“We're not freaks…we're normal.
We may not be gorgeous, but at least we're not hyped-up Barbie dolls.”
– Uglies by Scott Westerfeld
It’s brainwashing, plain and simple.
Every time we turn on the television, traverse the Internet, or just walk through a mall, the very society in which we live in is whispering in our ears how imperfect, ugly, and hopelessly inadequate we are. According to the myriad of advertisements and trending news articles – like this from earlier today: “Model Valeria Lukyanova turns herself into real life Barbie doll!” – our existential and spiritual knowledge, depth of character, and capacity to love really mean nothing. It’s all about the superficial – our weight, the size or shape of a genetically predetermined body part, the whiteness of our teeth, how obsessively we conform to fashion trends, our overall sex appeal…
That’s why I believe Scott Westerfeld’s Uglies saga (Uglies, Pretties, Specials, and Extras) – which is set in dystopic future where every single person, when they reach adulthood, goes under the knife and returns to society aesthetically perfect – is arguably the most important young adult series on the shelves. The themes explored in these novels are critically significant to today’s young people – namely body image and the dangers of blind conformity.
Westerfeld describes the series on his website:
Although the series is over (Extras was released back in 2007), Westerfeld – along with writer Devin Grayson and illustrator Steven Cummings – has breathed new life into the storyline by revisiting it through a series of graphic novels that are from the perspective of Shay (aka Skinny), a girl who is nearing her 16th birthday and doesn’t want to undergo the surgery that will make her, according to the Committee for Morphological Standards, pretty.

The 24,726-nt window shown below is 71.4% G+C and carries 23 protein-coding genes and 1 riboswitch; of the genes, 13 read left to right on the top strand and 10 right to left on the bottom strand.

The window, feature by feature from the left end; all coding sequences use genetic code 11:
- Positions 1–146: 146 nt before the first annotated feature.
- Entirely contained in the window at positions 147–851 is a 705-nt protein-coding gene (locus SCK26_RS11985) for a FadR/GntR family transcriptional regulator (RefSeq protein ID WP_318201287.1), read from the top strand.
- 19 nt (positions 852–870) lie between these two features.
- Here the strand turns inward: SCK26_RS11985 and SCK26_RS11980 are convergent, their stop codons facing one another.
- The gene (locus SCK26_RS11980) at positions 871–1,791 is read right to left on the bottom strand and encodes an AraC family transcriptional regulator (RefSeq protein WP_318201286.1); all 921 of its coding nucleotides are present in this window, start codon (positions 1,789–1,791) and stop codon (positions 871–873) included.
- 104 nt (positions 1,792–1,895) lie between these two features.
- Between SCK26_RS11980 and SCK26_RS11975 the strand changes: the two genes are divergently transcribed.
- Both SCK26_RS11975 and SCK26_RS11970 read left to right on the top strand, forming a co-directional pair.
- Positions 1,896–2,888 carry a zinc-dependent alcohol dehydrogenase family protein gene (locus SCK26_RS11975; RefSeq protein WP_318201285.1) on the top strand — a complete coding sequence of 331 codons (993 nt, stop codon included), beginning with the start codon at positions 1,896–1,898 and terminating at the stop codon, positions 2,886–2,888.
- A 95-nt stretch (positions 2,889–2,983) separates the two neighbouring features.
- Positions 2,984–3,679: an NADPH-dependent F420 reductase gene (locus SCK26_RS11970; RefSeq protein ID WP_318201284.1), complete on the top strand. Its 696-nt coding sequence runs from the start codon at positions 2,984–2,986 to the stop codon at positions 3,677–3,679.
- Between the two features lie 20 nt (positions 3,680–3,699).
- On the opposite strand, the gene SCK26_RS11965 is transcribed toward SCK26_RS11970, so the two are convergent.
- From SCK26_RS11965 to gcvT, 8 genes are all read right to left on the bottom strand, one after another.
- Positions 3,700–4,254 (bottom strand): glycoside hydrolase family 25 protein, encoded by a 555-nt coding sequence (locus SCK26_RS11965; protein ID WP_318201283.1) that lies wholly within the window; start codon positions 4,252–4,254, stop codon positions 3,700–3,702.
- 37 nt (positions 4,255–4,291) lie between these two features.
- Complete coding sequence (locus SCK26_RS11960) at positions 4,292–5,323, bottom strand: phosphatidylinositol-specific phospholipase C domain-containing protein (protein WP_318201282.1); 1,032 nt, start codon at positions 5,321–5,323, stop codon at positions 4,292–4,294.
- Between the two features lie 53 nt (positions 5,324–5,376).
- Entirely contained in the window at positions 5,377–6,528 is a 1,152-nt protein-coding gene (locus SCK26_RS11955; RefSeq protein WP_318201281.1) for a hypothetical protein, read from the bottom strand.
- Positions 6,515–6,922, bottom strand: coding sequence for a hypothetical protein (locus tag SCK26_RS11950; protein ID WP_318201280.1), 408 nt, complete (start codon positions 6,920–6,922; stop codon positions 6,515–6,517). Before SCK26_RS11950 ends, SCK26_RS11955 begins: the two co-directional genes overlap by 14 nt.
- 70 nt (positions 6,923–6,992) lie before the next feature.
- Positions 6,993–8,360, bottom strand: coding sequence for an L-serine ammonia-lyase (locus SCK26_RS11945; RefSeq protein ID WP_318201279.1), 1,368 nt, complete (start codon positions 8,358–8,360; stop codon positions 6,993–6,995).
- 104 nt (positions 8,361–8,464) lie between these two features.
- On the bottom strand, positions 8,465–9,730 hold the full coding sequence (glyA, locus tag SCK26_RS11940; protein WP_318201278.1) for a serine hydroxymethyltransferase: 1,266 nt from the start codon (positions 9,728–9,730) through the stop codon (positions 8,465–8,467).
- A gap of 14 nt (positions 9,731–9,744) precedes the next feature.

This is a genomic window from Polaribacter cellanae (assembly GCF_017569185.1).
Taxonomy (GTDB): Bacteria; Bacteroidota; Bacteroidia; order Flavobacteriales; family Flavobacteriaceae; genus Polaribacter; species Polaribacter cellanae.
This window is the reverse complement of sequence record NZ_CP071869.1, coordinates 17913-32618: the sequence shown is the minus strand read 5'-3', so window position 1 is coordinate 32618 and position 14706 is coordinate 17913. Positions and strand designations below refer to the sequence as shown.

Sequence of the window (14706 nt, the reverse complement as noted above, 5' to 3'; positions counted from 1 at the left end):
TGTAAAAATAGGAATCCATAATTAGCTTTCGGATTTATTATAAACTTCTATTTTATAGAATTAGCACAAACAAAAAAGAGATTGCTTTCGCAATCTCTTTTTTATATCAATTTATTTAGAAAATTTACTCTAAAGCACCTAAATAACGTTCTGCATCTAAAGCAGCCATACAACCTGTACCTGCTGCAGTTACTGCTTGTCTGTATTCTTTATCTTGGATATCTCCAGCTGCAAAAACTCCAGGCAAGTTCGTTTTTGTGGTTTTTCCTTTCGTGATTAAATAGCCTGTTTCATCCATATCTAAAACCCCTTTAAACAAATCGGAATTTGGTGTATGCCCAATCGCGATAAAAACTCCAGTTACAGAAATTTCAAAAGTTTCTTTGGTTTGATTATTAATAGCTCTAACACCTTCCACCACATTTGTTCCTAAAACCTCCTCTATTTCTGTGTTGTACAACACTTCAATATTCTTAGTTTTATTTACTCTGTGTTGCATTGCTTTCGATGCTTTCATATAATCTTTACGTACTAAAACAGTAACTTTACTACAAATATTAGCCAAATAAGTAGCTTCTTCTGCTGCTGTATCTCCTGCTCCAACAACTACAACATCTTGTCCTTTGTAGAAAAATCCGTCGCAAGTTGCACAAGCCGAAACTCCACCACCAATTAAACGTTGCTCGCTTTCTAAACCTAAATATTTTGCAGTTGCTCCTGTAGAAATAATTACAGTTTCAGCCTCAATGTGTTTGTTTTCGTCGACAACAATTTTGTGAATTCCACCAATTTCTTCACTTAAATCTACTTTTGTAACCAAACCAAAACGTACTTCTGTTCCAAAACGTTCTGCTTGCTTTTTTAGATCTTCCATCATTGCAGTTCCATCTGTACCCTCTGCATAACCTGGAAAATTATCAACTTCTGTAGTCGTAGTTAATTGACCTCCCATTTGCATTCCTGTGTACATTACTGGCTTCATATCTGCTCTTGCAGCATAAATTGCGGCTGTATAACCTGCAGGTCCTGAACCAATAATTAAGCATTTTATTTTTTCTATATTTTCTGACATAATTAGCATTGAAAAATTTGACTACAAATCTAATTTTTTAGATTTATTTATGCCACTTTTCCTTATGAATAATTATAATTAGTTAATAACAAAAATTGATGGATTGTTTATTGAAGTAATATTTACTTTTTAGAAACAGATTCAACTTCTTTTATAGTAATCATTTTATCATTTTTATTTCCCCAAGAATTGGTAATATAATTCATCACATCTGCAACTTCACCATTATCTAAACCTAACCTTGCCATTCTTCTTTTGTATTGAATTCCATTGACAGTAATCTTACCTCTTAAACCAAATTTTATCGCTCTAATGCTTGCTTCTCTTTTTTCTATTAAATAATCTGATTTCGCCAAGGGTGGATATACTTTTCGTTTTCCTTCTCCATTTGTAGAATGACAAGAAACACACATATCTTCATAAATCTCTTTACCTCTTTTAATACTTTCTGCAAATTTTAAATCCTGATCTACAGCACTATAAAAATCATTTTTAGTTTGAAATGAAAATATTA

“Let them grind and shape your bones into the right shapes…float in pretty chemical dreams while they peel off your face and rub your skin raw… smile with your new plastic cheekbones and blinding white teeth, secure in the knowledge that you look pretty much just like everyone else… just like the Pretty Committee thinks you should.”
The first graphic novel Uglies: Shay’s Story, which was released earlier this year in March, was fantastic, and I have recommended it to literally hundreds of young readers and parents.
But although Shay’s memories have been largely erased, she finds a way to cut through the "bubbly" fog of vacuity and get to the painful and dangerous – and ultimately breathtaking – Reality of things...
Growing up in today’s world where young individuals are being bombarded with images and messages concerning unnatural body image – Botox, dermal fillers, breast implants, liposuction, abdominal etching, hair transplants, steroid abuse, etc. – is it any wonder that so many young adults (and adults) are filled with self-doubt and self-hate?
The only way to stop this mindset is to stop buying into the insanity. I have two young daughters and I think one of the most important messages I can ever convey to them is exactly what Westerfeld is saying in this series – always embrace and cherish your individuality. If anyone judges you on something as inconsequential as skin color or weight or hairstyle or brand of clothes you wear, they’re obviously not worth your time.
Uglies of the world unite!
p.s. HEY HOLLYWOOD! When are you going to make these novels into movies???
Paul Goat Allen has been a full-time book reviewer specializing in genre fiction for the last two decades and has written thousands of reviews for companies like Publishers Weekly, The Chicago Tribune, Kirkus Reviews, and BarnesandNoble.com. He is a member of the National Book Critics Circle. You can follow him on Twitter at @paulgoatallen and get all the latest Barnes & Noble book news from @BNBuzz.